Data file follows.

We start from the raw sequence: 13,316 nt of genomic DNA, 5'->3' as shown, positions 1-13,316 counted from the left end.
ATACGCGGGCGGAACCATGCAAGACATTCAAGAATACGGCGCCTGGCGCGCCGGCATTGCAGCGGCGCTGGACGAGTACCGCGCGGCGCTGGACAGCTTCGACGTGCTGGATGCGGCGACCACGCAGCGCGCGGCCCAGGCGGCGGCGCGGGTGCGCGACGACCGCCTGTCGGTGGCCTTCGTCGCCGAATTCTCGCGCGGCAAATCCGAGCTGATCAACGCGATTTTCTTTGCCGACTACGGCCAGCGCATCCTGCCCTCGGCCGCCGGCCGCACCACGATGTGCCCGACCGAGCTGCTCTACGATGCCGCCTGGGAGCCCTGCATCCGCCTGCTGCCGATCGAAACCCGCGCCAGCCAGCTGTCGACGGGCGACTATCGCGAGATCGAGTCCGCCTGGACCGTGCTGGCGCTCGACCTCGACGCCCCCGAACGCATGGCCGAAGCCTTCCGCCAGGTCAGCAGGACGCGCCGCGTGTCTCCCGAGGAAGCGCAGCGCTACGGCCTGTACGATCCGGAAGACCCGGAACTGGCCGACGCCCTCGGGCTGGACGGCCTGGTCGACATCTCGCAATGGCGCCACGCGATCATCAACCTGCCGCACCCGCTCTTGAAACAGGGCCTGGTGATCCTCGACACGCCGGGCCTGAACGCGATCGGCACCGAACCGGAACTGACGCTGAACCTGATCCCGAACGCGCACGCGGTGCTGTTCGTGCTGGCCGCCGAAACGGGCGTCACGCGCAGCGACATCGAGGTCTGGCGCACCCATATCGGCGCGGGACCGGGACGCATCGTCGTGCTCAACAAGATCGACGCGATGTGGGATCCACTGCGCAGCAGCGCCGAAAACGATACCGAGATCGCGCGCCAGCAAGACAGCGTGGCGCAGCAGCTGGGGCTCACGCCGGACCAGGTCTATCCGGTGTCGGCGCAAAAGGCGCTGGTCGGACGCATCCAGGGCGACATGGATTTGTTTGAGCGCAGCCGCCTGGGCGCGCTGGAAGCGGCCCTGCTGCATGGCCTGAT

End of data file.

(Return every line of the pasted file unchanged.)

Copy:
We start from the raw sequence: 13,316 nt of genomic DNA, 5'->3' as shown, positions 1-13,316 counted from the left end.
ATACGCGGGCGGAACCATGCAAGACATTCAAGAATACGGCGCCTGGCGCGCCGGCATTGCAGCGGCGCTGGACGAGTACCGCGCGGCGCTGGACAGCTTCGACGTGCTGGATGCGGCGACCACGCAGCGCGCGGCCCAGGCGGCGGCGCGGGTGCGCGACGACCGCCTGTCGGTGGCCTTCGTCGCCGAATTCTCGCGCGGCAAATCCGAGCTGATCAACGCGATTTTCTTTGCCGACTACGGCCAGCGCATCCTGCCCTCGGCCGCCGGCCGCACCACGATGTGCCCGACCGAGCTGCTCTACGATGCCGCCTGGGAGCCCTGCATCCGCCTGCTGCCGATCGAAACCCGCGCCAGCCAGCTGTCGACGGGCGACTATCGCGAGATCGAGTCCGCCTGGACCGTGCTGGCGCTCGACCTCGACGCCCCCGAACGCATGGCCGAAGCCTTCCGCCAGGTCAGCAGGACGCGCCGCGTGTCTCCCGAGGAAGCGCAGCGCTACGGCCTGTACGATCCGGAAGACCCGGAACTGGCCGACGCCCTCGGGCTGGACGGCCTGGTCGACATCTCGCAATGGCGCCACGCGATCATCAACCTGCCGCACCCGCTCTTGAAACAGGGCCTGGTGATCCTCGACACGCCGGGCCTGAACGCGATCGGCACCGAACCGGAACTGACGCTGAACCTGATCCCGAACGCGCACGCGGTGCTGTTCGTGCTGGCCGCCGAAACGGGCGTCACGCGCAGCGACATCGAGGTCTGGCGCACCCATATCGGCGCGGGACCGGGACGCATCGTCGTGCTCAACAAGATCGACGCGATGTGGGATCCACTGCGCAGCAGCGCCGAAAACGATACCGAGATCGCGCGCCAGCAAGACAGCGTGGCGCAGCAGCTGGGGCTCACGCCGGACCAGGTCTATCCGGTGTCGGCGCAAAAGGCGCTGGTCGGACGCATCCAGGGCGACATGGATTTGTTTGAGCGCAGCCGCCTGGGCGCGCTGGAAGCGGCCCTGCTGCATGGCCTGAT